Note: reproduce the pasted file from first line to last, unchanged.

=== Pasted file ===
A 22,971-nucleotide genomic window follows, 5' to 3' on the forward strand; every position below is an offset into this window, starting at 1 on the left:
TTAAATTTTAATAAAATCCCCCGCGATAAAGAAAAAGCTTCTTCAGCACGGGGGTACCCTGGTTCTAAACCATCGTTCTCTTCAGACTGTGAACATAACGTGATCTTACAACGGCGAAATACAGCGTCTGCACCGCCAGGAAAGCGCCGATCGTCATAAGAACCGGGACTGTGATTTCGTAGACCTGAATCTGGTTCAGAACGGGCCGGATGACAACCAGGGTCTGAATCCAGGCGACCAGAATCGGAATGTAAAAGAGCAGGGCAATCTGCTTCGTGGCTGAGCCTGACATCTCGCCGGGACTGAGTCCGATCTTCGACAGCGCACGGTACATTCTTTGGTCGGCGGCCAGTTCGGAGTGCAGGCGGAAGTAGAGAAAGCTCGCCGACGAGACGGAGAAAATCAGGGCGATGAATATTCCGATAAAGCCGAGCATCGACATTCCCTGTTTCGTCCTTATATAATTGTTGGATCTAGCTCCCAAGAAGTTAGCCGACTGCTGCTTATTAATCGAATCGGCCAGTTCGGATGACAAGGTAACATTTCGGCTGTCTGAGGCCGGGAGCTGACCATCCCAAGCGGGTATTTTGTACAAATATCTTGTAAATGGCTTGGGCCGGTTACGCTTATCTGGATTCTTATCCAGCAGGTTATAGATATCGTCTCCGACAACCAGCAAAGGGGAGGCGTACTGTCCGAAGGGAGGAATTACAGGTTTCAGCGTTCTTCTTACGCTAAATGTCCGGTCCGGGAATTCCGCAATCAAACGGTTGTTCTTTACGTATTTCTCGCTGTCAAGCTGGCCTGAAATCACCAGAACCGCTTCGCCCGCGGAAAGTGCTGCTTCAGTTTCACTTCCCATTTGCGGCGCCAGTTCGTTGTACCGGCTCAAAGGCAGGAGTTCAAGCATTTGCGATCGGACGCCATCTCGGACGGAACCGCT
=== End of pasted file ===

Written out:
A 22,971-nucleotide genomic window follows, 5' to 3' on the forward strand; every position below is an offset into this window, starting at 1 on the left:
TTAAATTTTAATAAAATCCCCCGCGATAAAGAAAAAGCTTCTTCAGCACGGGGGTACCCTGGTTCTAAACCATCGTTCTCTTCAGACTGTGAACATAACGTGATCTTACAACGGCGAAATACAGCGTCTGCACCGCCAGGAAAGCGCCGATCGTCATAAGAACCGGGACTGTGATTTCGTAGACCTGAATCTGGTTCAGAACGGGCCGGATGACAACCAGGGTCTGAATCCAGGCGACCAGAATCGGAATGTAAAAGAGCAGGGCAATCTGCTTCGTGGCTGAGCCTGACATCTCGCCGGGACTGAGTCCGATCTTCGACAGCGCACGGTACATTCTTTGGTCGGCGGCCAGTTCGGAGTGCAGGCGGAAGTAGAGAAAGCTCGCCGACGAGACGGAGAAAATCAGGGCGATGAATATTCCGATAAAGCCGAGCATCGACATTCCCTGTTTCGTCCTTATATAATTGTTGGATCTAGCTCCCAAGAAGTTAGCCGACTGCTGCTTATTAATCGAATCGGCCAGTTCGGATGACAAGGTAACATTTCGGCTGTCTGAGGCCGGGAGCTGACCATCCCAAGCGGGTATTTTGTACAAATATCTTGTAAATGGCTTGGGCCGGTTACGCTTATCTGGATTCTTATCCAGCAGGTTATAGATATCGTCTCCGACAACCAGCAAAGGGGAGGCGTACTGTCCGAAGGGAGGAATTACAGGTTTCAGCGTTCTTCTTACGCTAAATGTCCGGTCCGGGAATTCCGCAATCAAACGGTTGTTCTTTACGTATTTCTCGCTGTCAAGCTGGCCTGAAATCACCAGAACCGCTTCGCCCGCGGAAAGTGCTGCTTCAGTTTCACTTCCCATTTGCGGCGCCAGTTCGTTGTACCGGCTCAAAGGCAGGAGTTCAAGCATTTGCGATCGGACGCCATCTCGGACGGAACCGCT